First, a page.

Wallingford MC, Angelo JR and Mager J. Morphogenetic Analysis of Peri-implantation Development. Developmental Dynamics. 2013; 242(9):1110-20. doi: 10.1002/dvdy.23991.

Trask MC*, Tremblay KD and Mager J. Yin-Yang1 is required for epithelial-to-mesenchymal transition and regulation of Nodal signaling during mammalian gastrulation. Developmental Biology. 2012; 368:273-282. doi: 10.1016/j.ydbio.2012.05.031.


Mary Wallingford was trained in the field of embryonic development in the Mager Lab at the University of Massachusetts Amherst. Her doctoral research evaluated roles of the transcription factor and epigenetic regulator YY1 in early embryogenesis, including preimplantation, peri-implantation, and gastrulation stages. Her postdoctoral research in the Giachelli Lab at the University of Washington investigated the role of phosphate transporters in vascular development and disease at blood tissue barriers. She identified a novel cause of Slc20a2-linked neurovascular calcification and built an independent research program in phosphate transport biology of the maternal-fetal intferface. This work was supported in part by a trainee appointment in the NHLBI funded UW Cardiovascular Training Grant Program (PI: D. Dichek, T32HL007828) and by a K99/R00 Pathway to Independence Award from the NICHD (PI: M. Wallingford, K99HD090198). Dr. Wallingford’s current research brings the fields of embryology and vascular disease together to focus on development and pathophysiology of the least understood human organ: the placenta.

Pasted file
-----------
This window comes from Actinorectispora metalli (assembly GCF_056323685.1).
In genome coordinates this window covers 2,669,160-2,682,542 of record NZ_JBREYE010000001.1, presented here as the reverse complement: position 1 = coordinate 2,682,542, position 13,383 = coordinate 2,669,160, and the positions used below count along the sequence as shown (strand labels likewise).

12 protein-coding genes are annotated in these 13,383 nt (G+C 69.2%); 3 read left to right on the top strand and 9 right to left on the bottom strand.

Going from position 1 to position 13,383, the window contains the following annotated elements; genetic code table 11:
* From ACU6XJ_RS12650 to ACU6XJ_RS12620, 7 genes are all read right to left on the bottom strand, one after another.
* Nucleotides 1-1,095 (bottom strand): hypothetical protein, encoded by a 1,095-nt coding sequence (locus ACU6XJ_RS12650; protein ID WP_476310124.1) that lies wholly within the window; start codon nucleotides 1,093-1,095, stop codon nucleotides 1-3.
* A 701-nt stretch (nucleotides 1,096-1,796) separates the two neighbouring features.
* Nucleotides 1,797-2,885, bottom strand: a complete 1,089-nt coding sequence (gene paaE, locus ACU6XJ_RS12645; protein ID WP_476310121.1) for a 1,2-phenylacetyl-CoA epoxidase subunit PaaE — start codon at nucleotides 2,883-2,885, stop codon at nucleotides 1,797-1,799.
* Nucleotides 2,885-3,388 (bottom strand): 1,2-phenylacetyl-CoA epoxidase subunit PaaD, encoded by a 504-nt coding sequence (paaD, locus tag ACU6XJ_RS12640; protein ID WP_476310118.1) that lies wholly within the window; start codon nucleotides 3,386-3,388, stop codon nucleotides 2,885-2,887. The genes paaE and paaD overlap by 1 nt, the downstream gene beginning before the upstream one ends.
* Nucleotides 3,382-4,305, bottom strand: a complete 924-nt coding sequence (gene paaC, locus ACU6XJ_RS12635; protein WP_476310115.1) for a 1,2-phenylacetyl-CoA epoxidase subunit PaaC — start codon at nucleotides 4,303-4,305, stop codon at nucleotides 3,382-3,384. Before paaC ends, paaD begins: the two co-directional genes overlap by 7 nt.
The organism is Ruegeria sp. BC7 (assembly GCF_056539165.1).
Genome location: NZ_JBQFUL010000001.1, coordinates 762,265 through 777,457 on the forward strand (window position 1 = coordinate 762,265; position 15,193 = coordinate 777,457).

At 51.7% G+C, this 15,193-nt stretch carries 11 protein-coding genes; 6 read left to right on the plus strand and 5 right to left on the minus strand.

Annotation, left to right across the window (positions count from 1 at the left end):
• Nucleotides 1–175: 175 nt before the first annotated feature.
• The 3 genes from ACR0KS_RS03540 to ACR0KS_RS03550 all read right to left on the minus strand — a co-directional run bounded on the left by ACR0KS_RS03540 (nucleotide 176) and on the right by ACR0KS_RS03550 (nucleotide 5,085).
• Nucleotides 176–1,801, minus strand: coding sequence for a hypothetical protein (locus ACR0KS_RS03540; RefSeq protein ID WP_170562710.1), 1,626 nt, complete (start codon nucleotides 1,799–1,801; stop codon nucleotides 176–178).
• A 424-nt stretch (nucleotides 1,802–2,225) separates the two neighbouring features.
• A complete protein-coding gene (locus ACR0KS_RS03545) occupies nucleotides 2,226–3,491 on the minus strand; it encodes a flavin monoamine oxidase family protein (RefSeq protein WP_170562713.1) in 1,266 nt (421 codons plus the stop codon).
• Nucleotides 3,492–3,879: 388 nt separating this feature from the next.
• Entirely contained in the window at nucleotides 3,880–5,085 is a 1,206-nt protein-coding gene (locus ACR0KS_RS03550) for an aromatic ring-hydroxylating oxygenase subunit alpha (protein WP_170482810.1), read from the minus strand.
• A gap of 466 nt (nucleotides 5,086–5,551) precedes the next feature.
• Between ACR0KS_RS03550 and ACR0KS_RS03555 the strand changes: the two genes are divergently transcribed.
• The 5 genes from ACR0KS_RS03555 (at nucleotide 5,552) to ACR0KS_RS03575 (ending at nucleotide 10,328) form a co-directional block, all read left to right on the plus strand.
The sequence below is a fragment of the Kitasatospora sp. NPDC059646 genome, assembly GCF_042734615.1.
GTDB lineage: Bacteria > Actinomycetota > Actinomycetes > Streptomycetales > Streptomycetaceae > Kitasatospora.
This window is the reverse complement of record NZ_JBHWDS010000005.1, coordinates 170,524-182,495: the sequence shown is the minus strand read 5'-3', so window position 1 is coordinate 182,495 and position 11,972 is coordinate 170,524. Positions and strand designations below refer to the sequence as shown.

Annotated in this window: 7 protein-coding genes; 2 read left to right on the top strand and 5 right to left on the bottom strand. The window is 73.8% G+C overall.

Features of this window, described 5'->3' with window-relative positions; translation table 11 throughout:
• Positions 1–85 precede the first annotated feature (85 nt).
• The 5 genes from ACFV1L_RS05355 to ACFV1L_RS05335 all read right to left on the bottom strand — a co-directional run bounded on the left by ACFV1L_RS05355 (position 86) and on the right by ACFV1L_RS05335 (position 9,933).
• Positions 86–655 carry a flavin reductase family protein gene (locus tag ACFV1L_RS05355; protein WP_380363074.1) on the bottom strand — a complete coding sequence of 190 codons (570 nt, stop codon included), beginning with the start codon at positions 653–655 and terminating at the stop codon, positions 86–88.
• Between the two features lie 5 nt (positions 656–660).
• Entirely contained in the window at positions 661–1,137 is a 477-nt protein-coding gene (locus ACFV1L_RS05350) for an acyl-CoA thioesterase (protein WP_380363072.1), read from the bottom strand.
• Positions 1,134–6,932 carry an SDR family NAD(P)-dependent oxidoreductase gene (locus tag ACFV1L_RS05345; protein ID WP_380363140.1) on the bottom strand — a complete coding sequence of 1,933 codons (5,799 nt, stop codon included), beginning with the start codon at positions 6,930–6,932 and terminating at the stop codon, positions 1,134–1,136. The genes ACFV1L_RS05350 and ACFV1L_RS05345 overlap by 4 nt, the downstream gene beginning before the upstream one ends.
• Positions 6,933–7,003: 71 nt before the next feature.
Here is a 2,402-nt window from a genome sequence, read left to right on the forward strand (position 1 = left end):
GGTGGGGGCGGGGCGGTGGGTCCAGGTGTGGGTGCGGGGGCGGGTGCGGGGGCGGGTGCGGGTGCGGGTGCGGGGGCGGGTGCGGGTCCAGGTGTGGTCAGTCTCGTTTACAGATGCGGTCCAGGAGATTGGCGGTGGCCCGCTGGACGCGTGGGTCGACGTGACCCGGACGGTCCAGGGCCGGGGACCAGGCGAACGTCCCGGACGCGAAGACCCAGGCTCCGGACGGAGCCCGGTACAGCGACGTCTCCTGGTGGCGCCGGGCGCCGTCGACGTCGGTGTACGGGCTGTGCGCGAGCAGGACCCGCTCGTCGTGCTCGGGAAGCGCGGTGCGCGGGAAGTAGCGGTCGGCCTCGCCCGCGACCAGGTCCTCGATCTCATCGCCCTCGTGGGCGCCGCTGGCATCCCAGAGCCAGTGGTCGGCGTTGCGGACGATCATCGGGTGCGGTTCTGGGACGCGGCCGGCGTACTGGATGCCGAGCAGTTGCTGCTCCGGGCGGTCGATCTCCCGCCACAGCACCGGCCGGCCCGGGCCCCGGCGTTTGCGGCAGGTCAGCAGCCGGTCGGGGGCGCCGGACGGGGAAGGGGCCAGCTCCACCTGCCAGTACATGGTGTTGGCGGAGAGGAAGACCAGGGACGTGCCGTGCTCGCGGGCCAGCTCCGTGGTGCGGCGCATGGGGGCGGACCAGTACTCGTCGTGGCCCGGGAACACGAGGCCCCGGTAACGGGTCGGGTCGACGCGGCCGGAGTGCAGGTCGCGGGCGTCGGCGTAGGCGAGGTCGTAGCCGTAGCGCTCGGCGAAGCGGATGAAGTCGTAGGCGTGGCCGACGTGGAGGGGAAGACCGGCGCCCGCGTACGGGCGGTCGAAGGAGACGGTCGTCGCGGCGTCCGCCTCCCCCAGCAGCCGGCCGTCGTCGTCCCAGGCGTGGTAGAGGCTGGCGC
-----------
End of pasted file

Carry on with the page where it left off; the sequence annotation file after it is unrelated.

Professional Memberships

Perinatal Research Society (PRS), Associate Member
Society for Reproductive Investigation (SRI)
North American Vascular Biology Organization (NAVBO)
Society of Developmental Biology (SDB)
American Association for the Advancement of Sciences (AAAS)

News, Media + Videos

Research Grants

NIH/NICHD K99HD090198 2017-2021 Determination ff Maternal-Fetal Phosphate Transport Mechanisms and the Role ff Sodium-Dependent Phosphate Transporters in Extraembryonic Tissues. The major goals of this project are to determine molecular mechanisms of phosphate transport at the maternal-fetal interface, evaluate mechanisms of phosphate transport during pregnancy, and develop new technologies for assessment of placental development and physiology. Role: Principal Investigator